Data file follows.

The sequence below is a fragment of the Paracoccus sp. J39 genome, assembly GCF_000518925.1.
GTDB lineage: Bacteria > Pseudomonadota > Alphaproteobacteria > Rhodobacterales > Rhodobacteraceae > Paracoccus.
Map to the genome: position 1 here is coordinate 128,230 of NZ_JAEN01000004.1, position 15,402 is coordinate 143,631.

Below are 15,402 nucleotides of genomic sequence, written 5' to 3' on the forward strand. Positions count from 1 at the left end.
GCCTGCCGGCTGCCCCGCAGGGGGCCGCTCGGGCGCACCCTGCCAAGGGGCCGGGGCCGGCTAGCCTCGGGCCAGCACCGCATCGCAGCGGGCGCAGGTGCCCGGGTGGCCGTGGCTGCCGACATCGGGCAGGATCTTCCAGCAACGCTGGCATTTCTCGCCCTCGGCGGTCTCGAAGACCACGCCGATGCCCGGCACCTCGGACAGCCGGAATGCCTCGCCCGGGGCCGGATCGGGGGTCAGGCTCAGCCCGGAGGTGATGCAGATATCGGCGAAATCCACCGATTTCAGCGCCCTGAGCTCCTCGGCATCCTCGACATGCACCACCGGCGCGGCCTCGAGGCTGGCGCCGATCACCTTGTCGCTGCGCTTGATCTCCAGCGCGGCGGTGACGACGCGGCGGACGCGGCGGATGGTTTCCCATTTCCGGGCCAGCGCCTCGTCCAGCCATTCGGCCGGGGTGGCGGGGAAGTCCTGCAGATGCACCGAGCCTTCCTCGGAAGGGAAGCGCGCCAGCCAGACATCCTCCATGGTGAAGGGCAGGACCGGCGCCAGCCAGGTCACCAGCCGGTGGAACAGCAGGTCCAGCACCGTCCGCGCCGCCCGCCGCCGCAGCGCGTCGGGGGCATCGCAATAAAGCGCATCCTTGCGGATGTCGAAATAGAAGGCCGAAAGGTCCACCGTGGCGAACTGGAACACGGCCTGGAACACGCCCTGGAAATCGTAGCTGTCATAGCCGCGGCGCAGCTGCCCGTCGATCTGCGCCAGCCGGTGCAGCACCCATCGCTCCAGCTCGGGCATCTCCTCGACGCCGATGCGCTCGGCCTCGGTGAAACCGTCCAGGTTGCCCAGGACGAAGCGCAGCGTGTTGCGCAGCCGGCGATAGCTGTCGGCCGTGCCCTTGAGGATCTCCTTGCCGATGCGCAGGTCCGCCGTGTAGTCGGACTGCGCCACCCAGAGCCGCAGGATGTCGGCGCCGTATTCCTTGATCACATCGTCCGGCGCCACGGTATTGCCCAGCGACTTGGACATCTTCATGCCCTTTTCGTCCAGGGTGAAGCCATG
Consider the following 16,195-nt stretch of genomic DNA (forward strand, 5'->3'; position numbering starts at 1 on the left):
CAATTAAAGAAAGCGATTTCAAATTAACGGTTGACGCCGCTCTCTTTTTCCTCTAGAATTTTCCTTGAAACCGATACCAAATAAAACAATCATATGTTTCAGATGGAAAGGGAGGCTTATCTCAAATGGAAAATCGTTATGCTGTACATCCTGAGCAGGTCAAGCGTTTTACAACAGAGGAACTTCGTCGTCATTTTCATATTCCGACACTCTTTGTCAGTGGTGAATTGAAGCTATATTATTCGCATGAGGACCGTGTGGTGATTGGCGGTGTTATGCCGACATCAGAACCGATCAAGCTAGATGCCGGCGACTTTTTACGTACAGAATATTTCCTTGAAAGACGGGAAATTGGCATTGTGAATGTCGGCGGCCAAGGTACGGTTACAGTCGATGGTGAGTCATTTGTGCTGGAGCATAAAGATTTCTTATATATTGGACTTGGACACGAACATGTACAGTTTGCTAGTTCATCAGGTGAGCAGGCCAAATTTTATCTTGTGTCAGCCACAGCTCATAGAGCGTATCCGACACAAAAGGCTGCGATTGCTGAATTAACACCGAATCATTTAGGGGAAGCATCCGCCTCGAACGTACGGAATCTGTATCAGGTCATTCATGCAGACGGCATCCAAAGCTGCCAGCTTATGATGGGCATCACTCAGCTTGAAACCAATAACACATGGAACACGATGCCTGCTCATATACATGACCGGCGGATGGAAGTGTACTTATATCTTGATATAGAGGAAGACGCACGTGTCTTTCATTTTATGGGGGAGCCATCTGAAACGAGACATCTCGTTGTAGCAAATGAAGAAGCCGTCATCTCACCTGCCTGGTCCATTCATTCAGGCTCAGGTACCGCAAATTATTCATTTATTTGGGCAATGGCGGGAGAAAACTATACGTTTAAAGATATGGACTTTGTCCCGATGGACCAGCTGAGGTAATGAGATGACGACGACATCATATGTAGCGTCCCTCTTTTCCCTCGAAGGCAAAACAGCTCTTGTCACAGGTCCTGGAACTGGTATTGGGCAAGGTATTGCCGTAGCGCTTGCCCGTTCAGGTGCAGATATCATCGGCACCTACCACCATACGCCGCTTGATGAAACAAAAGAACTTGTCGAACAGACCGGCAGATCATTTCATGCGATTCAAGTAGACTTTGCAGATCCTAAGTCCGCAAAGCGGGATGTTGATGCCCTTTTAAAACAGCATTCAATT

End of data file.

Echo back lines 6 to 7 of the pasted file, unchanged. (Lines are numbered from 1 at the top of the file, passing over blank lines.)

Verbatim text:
Consider the following 16,195-nt stretch of genomic DNA (forward strand, 5'->3'; position numbering starts at 1 on the left):
CAATTAAAGAAAGCGATTTCAAATTAACGGTTGACGCCGCTCTCTTTTTCCTCTAGAATTTTCCTTGAAACCGATACCAAATAAAACAATCATATGTTTCAGATGGAAAGGGAGGCTTATCTCAAATGGAAAATCGTTATGCTGTACATCCTGAGCAGGTCAAGCGTTTTACAACAGAGGAACTTCGTCGTCATTTTCATATTCCGACACTCTTTGTCAGTGGTGAATTGAAGCTATATTATTCGCATGAGGACCGTGTGGTGATTGGCGGTGTTATGCCGACATCAGAACCGATCAAGCTAGATGCCGGCGACTTTTTACGTACAGAATATTTCCTTGAAAGACGGGAAATTGGCATTGTGAATGTCGGCGGCCAAGGTACGGTTACAGTCGATGGTGAGTCATTTGTGCTGGAGCATAAAGATTTCTTATATATTGGACTTGGACACGAACATGTACAGTTTGCTAGTTCATCAGGTGAGCAGGCCAAATTTTATCTTGTGTCAGCCACAGCTCATAGAGCGTATCCGACACAAAAGGCTGCGATTGCTGAATTAACACCGAATCATTTAGGGGAAGCATCCGCCTCGAACGTACGGAATCTGTATCAGGTCATTCATGCAGACGGCATCCAAAGCTGCCAGCTTATGATGGGCATCACTCAGCTTGAAACCAATAACACATGGAACACGATGCCTGCTCATATACATGACCGGCGGATGGAAGTGTACTTATATCTTGATATAGAGGAAGACGCACGTGTCTTTCATTTTATGGGGGAGCCATCTGAAACGAGACATCTCGTTGTAGCAAATGAAGAAGCCGTCATCTCACCTGCCTGGTCCATTCATTCAGGCTCAGGTACCGCAAATTATTCATTTATTTGGGCAATGGCGGGAGAAAACTATACGTTTAAAGATATGGACTTTGTCCCGATGGACCAGCTGAGGTAATGAGATGACGACGACATCATATGTAGCGTCCCTCTTTTCCCTCGAAGGCAAAACAGCTCTTGTCACAGGTCCTGGAACTGGTATTGGGCAAGGTATTGCCGTAGCGCTTGCCCGTTCAGGTGCAGATATCATCGGCACCTACCACCATACGCCGCTTGATGAAACAAAAGAACTTGTCGAACAGACCGGCAGATCATTTCATGCGATTCAAGTAGACTTTGCAGATCCTAAGTCCGCAAAGCGGGATGTTGATGCCCTTTTAAAACAGCATTCAATT